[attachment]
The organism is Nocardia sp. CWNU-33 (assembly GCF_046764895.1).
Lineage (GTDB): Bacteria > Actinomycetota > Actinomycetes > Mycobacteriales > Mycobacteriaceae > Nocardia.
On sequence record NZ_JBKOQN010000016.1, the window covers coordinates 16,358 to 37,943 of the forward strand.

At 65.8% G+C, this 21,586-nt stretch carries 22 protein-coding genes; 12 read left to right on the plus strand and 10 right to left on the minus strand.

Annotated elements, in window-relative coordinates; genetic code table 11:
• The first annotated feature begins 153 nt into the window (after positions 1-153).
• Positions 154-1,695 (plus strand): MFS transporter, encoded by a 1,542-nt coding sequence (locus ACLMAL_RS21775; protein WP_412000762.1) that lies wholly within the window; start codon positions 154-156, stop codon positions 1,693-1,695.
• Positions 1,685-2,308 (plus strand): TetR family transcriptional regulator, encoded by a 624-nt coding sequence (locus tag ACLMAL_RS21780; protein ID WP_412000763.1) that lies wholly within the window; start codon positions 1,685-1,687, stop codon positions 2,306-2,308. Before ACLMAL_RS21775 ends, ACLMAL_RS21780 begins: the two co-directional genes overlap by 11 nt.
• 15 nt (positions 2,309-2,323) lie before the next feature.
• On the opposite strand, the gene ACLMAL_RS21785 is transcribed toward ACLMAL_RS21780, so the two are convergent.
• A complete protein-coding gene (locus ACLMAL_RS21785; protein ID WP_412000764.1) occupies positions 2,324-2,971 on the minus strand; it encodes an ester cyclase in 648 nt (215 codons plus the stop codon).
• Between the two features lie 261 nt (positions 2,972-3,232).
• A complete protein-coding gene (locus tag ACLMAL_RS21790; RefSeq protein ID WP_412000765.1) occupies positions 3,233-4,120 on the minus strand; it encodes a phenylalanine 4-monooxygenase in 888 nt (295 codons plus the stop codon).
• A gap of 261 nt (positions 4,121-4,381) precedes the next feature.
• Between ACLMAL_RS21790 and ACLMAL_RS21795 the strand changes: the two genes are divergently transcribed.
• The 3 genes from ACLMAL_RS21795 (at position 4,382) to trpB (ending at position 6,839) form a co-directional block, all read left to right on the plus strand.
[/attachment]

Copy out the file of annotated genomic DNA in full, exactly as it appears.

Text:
The organism is Nocardia sp. CWNU-33 (assembly GCF_046764895.1).
Lineage (GTDB): Bacteria > Actinomycetota > Actinomycetes > Mycobacteriales > Mycobacteriaceae > Nocardia.
On sequence record NZ_JBKOQN010000016.1, the window covers coordinates 16,358 to 37,943 of the forward strand.

At 65.8% G+C, this 21,586-nt stretch carries 22 protein-coding genes; 12 read left to right on the plus strand and 10 right to left on the minus strand.

Annotated elements, in window-relative coordinates; genetic code table 11:
• The first annotated feature begins 153 nt into the window (after positions 1-153).
• Positions 154-1,695 (plus strand): MFS transporter, encoded by a 1,542-nt coding sequence (locus ACLMAL_RS21775; protein WP_412000762.1) that lies wholly within the window; start codon positions 154-156, stop codon positions 1,693-1,695.
• Positions 1,685-2,308 (plus strand): TetR family transcriptional regulator, encoded by a 624-nt coding sequence (locus tag ACLMAL_RS21780; protein ID WP_412000763.1) that lies wholly within the window; start codon positions 1,685-1,687, stop codon positions 2,306-2,308. Before ACLMAL_RS21775 ends, ACLMAL_RS21780 begins: the two co-directional genes overlap by 11 nt.
• 15 nt (positions 2,309-2,323) lie before the next feature.
• On the opposite strand, the gene ACLMAL_RS21785 is transcribed toward ACLMAL_RS21780, so the two are convergent.
• A complete protein-coding gene (locus ACLMAL_RS21785; protein ID WP_412000764.1) occupies positions 2,324-2,971 on the minus strand; it encodes an ester cyclase in 648 nt (215 codons plus the stop codon).
• Between the two features lie 261 nt (positions 2,972-3,232).
• A complete protein-coding gene (locus tag ACLMAL_RS21790; RefSeq protein ID WP_412000765.1) occupies positions 3,233-4,120 on the minus strand; it encodes a phenylalanine 4-monooxygenase in 888 nt (295 codons plus the stop codon).
• A gap of 261 nt (positions 4,121-4,381) precedes the next feature.
• Between ACLMAL_RS21790 and ACLMAL_RS21795 the strand changes: the two genes are divergently transcribed.
• The 3 genes from ACLMAL_RS21795 (at position 4,382) to trpB (ending at position 6,839) form a co-directional block, all read left to right on the plus strand.